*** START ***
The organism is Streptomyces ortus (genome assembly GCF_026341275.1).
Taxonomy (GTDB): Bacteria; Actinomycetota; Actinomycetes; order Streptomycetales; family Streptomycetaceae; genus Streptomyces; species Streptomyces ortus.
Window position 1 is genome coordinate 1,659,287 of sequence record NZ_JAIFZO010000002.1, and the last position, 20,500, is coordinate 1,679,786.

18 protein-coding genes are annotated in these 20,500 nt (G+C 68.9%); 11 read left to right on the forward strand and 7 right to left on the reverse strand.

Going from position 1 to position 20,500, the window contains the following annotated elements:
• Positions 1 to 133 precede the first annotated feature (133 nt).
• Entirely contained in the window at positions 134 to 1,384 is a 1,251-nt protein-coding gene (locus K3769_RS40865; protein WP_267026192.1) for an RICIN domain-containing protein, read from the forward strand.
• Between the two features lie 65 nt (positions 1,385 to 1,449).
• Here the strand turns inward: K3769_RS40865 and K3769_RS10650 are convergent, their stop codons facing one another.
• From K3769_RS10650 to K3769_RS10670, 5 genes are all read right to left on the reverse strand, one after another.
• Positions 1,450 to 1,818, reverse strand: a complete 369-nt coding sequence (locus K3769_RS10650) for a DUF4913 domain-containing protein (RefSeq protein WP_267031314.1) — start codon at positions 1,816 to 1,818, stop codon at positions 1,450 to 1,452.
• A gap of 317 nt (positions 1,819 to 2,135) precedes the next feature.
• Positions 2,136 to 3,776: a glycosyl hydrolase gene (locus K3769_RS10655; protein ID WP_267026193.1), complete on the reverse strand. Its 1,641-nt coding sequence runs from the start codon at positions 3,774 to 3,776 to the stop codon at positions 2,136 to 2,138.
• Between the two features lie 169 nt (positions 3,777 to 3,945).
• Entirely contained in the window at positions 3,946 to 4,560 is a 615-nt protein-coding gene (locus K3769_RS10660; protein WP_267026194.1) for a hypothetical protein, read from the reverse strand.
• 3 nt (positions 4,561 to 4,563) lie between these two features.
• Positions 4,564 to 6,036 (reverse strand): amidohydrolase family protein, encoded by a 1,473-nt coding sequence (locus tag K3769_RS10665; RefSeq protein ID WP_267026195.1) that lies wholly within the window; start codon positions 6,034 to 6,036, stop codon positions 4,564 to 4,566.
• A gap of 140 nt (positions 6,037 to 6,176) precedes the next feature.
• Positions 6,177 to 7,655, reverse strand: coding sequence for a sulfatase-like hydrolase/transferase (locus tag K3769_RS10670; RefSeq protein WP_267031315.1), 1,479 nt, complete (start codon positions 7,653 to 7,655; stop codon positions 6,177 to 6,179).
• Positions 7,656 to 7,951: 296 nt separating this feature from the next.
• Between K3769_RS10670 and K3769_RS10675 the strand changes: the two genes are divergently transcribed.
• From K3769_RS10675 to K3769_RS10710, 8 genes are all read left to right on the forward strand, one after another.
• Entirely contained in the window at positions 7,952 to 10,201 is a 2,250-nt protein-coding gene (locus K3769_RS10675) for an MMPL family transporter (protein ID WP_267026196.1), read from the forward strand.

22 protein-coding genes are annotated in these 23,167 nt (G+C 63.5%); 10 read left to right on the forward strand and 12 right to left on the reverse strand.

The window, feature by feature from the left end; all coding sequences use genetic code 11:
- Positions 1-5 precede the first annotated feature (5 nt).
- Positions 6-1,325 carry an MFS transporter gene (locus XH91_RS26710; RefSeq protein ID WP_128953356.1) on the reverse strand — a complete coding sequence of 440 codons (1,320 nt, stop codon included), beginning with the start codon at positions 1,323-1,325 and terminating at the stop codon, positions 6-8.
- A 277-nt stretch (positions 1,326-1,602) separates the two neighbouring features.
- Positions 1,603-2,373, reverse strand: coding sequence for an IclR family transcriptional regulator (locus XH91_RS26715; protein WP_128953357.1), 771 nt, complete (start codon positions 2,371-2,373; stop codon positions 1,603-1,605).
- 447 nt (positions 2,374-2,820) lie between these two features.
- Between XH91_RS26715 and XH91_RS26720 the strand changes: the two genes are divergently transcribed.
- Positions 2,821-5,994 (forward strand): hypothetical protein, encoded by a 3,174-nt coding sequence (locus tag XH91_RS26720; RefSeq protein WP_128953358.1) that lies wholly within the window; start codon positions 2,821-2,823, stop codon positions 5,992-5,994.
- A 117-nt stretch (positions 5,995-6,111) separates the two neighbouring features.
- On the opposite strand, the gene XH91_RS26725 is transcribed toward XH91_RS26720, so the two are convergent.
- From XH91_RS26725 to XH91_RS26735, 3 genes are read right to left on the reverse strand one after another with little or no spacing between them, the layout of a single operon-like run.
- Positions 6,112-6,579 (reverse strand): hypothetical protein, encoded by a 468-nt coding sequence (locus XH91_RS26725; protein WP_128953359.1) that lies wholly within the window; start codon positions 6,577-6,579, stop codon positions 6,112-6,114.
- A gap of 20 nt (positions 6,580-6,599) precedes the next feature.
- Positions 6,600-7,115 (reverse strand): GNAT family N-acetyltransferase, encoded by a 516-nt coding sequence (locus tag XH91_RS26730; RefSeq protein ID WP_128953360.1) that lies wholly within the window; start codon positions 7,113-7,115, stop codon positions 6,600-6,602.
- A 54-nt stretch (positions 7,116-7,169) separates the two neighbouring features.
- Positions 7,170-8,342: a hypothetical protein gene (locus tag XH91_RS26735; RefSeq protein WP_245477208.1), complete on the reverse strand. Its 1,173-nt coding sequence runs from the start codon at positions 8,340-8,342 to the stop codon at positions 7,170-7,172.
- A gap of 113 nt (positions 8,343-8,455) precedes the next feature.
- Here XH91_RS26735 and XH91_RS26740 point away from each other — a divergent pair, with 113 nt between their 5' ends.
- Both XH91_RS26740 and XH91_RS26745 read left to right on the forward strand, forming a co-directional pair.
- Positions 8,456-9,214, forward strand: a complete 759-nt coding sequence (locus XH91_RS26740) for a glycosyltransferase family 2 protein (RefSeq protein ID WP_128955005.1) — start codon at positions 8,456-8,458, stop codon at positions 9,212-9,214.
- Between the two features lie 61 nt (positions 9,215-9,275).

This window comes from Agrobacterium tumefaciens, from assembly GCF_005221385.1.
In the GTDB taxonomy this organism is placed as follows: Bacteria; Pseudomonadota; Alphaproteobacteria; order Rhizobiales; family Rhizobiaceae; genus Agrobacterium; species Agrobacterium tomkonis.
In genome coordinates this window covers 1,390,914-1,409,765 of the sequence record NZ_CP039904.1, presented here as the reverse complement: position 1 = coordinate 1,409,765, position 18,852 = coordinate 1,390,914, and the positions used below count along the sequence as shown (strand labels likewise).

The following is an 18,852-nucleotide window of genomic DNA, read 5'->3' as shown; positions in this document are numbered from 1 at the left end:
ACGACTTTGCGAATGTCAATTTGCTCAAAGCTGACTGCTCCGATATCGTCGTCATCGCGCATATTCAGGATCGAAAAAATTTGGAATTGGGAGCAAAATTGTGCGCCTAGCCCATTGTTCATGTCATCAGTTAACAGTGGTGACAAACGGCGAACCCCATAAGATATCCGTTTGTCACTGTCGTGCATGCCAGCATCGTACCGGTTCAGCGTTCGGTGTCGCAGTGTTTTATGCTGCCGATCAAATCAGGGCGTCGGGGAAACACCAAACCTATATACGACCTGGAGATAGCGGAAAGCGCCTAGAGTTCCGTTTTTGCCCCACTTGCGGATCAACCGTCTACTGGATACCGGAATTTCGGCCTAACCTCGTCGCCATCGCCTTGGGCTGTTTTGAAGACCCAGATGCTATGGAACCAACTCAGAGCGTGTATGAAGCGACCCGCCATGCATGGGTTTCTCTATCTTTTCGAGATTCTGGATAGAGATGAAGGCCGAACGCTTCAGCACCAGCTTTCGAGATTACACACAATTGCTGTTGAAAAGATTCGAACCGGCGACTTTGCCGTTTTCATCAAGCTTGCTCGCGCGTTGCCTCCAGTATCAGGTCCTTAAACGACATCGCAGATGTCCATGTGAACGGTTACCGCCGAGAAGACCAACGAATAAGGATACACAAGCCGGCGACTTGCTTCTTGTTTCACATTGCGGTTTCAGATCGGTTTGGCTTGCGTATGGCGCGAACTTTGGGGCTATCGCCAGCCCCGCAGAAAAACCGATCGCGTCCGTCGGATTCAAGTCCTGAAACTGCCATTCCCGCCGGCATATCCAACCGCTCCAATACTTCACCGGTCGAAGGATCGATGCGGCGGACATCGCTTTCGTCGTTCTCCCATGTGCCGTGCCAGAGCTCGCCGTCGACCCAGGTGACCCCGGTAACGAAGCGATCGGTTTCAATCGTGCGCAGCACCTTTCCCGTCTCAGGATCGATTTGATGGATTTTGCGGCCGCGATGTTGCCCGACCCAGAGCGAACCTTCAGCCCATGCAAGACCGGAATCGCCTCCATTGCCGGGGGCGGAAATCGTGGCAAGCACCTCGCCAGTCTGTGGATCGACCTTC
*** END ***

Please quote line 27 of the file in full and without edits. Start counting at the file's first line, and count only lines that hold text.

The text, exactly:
- Positions 6-1,325 carry an MFS transporter gene (locus XH91_RS26710; RefSeq protein ID WP_128953356.1) on the reverse strand — a complete coding sequence of 440 codons (1,320 nt, stop codon included), beginning with the start codon at positions 1,323-1,325 and terminating at the stop codon, positions 6-8.